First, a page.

“If this keeps us moving forward and not having to step back into Stage 2 or 1 when we get out of Stage 2, I think that will be for the benefit of everybody,” said Sendzik, adding he understands the frustrations of those opposed to the bylaw.
“These are difficult decisions. We’ve all got the influx of emails and text messages and phone calls and everything else associated with it, but at the end of the day we all want to do what’s best for our community long term.”
The start date of the bylaw will be determined by the city’s CAO and mayor in consultation with the acting medical officer of health.
CAO Shelley Chemnitz said she’ll be meeting with Hirji to determine what the metrics will be to choose a date. The city’s communications staff and senior staff will work on a public education campaign and signage to support businesses and operators.
“It’s not that we have to come down hard on people for not doing things, but rather that we’re working together with them to all be successful,” she said.
Sendzik said realistically, the bylaw could be put into effect Tuesday if they want, but the education piece might take two or three weeks to fully implement in the community.
The bylaw adopted isn’t relying on mask police.
City solicitor Heather Salter said the enforcement is effectively through education and voluntary compliance. Business operators are required to have a policy in place but they are not required to enforce the policy or to prohibit entry. They are empowered by the bylaw to do so.
“This is the least restrictive type of bylaw. It doesn’t require the business operator to have somebody at the door who’s going to challenge people coming in without a mask,” she said.
“It really is a voluntary compliance situation with respect to the individuals.”
Other areas that have the same type of bylaw or rules directed at operators include Toronto, York, Ottawa and Simcoe-Muskoka.
Places like Wellington-Dufferin-Guelph and Kingston, Frontenac, Lennox and Addington have a similar rule but require operators to prohibit people from entering without masks.
The St. Catharines bylaw exempts people with medical conditions that inhibit their ability to wear a mask, people unable to apply or remove a mask without assistance, people who have protections under the human rights code that would prevent them from wearing a mask and people accommodating someone with a hearing disability.
Children 10 and under will be exempt, after a request by Merritton Coun. Lori Littleton that the age be raised from the draft bylaw’s age of two.
Individuals who claim an exemption are not required to provide proof of the exemption to protect their privacy.
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The rules affect any indoor place where the public gathers, including grocery stores, shopping malls, places of worship, libraries, bingo halls, hotel common areas and city-owned facilities, among others.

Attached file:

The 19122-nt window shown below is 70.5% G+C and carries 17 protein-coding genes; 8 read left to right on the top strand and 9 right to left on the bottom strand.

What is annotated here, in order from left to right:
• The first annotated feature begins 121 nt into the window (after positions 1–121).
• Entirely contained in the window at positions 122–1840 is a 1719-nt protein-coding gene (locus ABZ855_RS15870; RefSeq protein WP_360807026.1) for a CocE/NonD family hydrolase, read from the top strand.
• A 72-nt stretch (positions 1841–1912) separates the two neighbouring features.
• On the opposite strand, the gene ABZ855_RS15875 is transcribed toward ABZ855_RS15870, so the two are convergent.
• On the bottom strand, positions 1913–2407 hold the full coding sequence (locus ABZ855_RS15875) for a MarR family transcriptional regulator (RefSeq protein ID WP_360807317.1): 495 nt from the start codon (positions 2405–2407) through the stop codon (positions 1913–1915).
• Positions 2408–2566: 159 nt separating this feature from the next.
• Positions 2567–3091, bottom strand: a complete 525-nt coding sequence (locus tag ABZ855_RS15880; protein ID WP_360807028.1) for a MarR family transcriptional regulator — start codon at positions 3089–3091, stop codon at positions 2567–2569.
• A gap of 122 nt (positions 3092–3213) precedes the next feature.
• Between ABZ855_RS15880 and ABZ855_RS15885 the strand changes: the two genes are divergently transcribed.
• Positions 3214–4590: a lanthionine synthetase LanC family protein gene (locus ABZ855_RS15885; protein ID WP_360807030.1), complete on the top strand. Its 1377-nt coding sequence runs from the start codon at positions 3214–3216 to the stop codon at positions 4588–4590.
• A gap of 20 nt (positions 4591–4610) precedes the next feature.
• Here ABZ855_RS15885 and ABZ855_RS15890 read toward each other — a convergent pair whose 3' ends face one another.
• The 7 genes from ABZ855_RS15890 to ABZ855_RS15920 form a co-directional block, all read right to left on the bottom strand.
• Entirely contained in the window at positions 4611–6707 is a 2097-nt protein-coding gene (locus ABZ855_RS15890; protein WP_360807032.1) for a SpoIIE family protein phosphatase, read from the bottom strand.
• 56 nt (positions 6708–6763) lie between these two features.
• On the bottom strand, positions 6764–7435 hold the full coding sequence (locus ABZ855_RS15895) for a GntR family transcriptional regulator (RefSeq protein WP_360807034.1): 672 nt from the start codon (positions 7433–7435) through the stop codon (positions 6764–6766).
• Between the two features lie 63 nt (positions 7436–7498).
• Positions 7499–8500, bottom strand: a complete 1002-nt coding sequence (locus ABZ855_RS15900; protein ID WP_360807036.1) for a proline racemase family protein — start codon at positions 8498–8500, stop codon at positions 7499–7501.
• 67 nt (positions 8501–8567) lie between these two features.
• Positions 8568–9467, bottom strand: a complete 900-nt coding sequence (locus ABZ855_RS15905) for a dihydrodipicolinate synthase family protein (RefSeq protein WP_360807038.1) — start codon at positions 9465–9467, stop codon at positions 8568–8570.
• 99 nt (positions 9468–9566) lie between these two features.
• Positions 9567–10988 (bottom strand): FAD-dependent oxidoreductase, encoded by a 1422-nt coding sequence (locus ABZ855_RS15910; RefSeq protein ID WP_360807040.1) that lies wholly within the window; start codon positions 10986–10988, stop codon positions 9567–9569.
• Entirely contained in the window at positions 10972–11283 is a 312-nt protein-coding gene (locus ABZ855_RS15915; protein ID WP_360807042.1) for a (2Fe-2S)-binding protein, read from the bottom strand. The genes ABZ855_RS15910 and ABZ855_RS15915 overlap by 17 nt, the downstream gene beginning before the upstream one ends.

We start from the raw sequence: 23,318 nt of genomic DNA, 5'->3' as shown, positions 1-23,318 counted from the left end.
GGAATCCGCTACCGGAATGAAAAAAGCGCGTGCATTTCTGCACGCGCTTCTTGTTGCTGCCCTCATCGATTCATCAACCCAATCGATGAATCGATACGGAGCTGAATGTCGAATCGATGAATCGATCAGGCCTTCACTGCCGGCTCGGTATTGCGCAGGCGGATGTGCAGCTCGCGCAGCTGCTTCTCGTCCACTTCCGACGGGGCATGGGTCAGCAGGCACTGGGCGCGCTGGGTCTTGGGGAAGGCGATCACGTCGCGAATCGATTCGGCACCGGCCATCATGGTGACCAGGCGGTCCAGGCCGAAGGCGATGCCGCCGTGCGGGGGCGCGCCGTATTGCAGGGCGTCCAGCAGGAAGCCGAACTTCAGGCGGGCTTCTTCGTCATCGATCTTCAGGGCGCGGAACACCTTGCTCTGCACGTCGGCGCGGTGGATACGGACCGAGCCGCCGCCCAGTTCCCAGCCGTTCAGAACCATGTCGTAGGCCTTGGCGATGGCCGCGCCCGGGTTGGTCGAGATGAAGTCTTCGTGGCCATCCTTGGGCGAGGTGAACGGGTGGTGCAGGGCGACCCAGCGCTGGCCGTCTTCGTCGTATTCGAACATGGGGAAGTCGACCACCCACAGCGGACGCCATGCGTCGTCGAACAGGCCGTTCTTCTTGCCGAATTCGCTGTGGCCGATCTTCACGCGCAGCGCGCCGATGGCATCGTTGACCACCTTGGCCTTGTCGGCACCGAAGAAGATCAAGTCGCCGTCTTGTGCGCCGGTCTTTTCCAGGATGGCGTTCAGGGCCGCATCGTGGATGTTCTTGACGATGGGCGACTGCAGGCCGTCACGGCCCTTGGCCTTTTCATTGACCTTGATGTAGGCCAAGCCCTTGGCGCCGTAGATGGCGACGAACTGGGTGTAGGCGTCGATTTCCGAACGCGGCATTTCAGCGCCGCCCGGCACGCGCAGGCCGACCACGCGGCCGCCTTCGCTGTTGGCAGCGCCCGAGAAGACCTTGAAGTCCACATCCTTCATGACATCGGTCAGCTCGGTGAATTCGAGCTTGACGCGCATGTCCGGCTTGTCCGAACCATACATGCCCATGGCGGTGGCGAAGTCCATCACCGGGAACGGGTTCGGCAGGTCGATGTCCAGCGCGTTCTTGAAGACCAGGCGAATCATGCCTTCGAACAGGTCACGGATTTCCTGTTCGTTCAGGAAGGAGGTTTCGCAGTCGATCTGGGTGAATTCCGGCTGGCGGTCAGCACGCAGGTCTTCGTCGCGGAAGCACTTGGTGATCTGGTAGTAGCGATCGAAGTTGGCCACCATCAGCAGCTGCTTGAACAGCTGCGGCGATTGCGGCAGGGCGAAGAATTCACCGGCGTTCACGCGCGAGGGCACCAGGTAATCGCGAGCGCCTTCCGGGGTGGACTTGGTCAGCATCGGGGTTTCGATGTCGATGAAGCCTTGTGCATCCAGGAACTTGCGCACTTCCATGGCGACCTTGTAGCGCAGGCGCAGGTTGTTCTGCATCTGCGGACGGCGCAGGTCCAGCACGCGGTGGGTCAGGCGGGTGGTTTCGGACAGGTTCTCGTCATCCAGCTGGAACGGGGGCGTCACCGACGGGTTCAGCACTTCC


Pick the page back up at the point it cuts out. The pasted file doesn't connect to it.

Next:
It does not include day cares, schools, public transportation, hospitals and health facilities and provincial and federal government buildings.
The bylaw states that anyone who contravenes any provision of the bylaw is guilty of an offence and upon conviction is libel to a fine, and other penalties in the provincial offences act.
St. Catharines held a special meeting of council on July 6 and directed staff to draft the temporary bylaw and request that Hirji attend Monday’s meeting.
Hirji has not issued a region-wide order to wear masks like some other Ontario public health heads have done, instead saying it is up to the politicians to make those type of rules.
He told councillors Monday that the research up until March said masks didn’t work, but that was based on influenza-like illnesses, not on COVID-19. Over the last three months or so, he said there has been research saying that unlike other respiratory viruses, face coverings may have an impact with COVID-19.
Hirji said most public health expert bodies are now recommending people wear face coverings when physical distancing is not possible.
When asked why council should introduce a bylaw now — Niagara is only seeing about two new cases of COVID-19 a day — Hirji said the province is starting to lift the restrictions in society that forced people to have distance from each other.
“The impetus for keeping ourselves safe from COVID-19 is more and more falling in our own personal responsibility,” he said, adding people need to be more vigilant than ever about keeping physical distance, washing hands, wearing face coverings when distance can’t be kept and getting tested if they have symptoms.
How long St. Catharines will keep a mask bylaw in place isn’t known.
Hirji said the only logical time to back off wearing face coverings is if there’s new research showing it’s not as effective as previously thought or there comes a point where there’s an effective vaccine.
“What we’re really trying to do is set a new social norm here that we’re going to live with for a year or two years, perhaps longer, hopefully not.”
St. Catharines Council passes mandatory mask bylaw for enclosed public spaces – Newstalk 610 CKTB (iHeartRadio)
St. Catharines council has passed a bylaw making it mandatory to wear a mask in enclosed spaces where physical distancing is not possible.
The bylaw passed unanimously after a lengthy discussion with Niagara Region’s Acting Medical Officer of Health Dr. Mustafa Hirji, where Hirji explained the science behind how masks can help prevent the spread of COVID-19 when physical distancing is impossible.
When asked how the bylaw will be enforced, the city says it is up to individual businesses to enforce the policy, or choose not to.
From the bylaw:
These measures are directed at the
operators of enclosed public spaces who are required to adopt a policy that prohibits
persons to enter or otherwise remain in the enclosed public space unless that person is
wearing a mask, subject to exemptions for specific individuals.
The operator is not required to enforce the policy or to refuse entry to anyone without a
mask; however, they are empowered by the bylaw to do so. Without a bylaw in place
some private businesses have already implemented some form of mask policy for their
Businesses will also be required to provide hand sanitizer to customers upon entry.
Children under 10 will not be required to wear a mask.
You can read the bylaw on the city’s website, or by clicking here.